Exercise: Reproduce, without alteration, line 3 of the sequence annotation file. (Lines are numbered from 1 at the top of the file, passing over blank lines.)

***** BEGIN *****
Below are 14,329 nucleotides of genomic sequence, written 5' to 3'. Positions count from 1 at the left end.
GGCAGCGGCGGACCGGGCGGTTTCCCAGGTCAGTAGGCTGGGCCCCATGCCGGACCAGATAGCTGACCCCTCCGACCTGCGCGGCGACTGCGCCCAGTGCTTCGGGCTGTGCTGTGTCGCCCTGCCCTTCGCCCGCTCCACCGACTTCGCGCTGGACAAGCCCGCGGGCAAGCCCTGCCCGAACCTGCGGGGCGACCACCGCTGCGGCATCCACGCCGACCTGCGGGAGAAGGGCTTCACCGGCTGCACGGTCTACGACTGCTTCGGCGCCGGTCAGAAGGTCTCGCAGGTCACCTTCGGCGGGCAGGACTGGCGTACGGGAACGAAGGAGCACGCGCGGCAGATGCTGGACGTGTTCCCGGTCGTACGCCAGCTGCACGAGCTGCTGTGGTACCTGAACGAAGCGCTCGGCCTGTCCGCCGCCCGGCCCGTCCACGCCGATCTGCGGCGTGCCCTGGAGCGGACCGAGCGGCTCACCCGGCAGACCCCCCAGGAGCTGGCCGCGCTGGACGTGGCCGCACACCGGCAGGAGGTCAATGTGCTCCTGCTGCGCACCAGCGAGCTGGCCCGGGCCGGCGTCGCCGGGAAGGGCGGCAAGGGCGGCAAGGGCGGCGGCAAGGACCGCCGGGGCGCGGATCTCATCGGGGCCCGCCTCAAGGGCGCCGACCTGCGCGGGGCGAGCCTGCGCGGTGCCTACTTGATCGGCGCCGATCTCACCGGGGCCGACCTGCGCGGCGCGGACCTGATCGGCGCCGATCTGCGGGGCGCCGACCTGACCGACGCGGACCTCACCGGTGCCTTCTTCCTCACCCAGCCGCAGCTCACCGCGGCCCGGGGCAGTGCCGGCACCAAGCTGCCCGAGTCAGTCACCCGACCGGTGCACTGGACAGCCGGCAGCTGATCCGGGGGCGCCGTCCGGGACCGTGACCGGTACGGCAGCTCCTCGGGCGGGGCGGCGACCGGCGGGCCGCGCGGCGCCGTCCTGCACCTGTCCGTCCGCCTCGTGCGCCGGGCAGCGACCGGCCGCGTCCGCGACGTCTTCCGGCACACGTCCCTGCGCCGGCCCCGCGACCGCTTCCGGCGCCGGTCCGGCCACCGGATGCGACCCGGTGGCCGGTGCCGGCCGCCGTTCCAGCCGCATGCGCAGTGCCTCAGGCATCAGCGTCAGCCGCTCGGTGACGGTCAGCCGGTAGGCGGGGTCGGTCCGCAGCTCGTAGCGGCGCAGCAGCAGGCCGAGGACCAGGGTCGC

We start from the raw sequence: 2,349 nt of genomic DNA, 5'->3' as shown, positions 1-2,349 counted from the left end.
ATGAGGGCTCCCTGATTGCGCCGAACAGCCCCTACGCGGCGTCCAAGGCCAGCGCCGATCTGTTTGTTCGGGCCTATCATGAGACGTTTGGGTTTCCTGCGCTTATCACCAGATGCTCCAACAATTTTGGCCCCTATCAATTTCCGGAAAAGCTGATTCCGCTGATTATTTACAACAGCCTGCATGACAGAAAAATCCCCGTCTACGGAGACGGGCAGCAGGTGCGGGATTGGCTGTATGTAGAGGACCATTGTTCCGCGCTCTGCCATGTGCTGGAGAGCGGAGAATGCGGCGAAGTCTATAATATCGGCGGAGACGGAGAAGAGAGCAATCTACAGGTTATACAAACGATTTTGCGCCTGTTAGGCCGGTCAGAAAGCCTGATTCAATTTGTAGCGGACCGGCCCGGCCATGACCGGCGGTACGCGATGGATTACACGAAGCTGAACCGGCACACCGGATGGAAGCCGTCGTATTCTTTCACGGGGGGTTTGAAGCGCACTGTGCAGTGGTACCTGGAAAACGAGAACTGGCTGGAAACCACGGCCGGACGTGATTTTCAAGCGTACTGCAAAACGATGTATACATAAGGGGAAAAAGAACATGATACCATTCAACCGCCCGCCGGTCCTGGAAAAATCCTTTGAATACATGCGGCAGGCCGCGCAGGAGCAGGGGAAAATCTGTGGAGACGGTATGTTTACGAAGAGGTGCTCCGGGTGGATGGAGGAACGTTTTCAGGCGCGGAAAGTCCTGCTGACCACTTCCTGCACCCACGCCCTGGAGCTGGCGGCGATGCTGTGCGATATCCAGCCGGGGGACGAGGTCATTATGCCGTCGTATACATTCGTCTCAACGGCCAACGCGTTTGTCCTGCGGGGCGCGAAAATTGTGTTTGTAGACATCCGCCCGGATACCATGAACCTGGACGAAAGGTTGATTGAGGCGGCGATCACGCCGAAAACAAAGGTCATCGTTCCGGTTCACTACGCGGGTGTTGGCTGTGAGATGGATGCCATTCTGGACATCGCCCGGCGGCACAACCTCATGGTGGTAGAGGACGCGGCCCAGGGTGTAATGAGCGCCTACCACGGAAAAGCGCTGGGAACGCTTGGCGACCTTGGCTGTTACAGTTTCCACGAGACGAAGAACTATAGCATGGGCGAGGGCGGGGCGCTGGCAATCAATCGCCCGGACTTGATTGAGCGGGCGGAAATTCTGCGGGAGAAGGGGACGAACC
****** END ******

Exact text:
We start from the raw sequence: 2,349 nt of genomic DNA, 5'->3' as shown, positions 1-2,349 counted from the left end.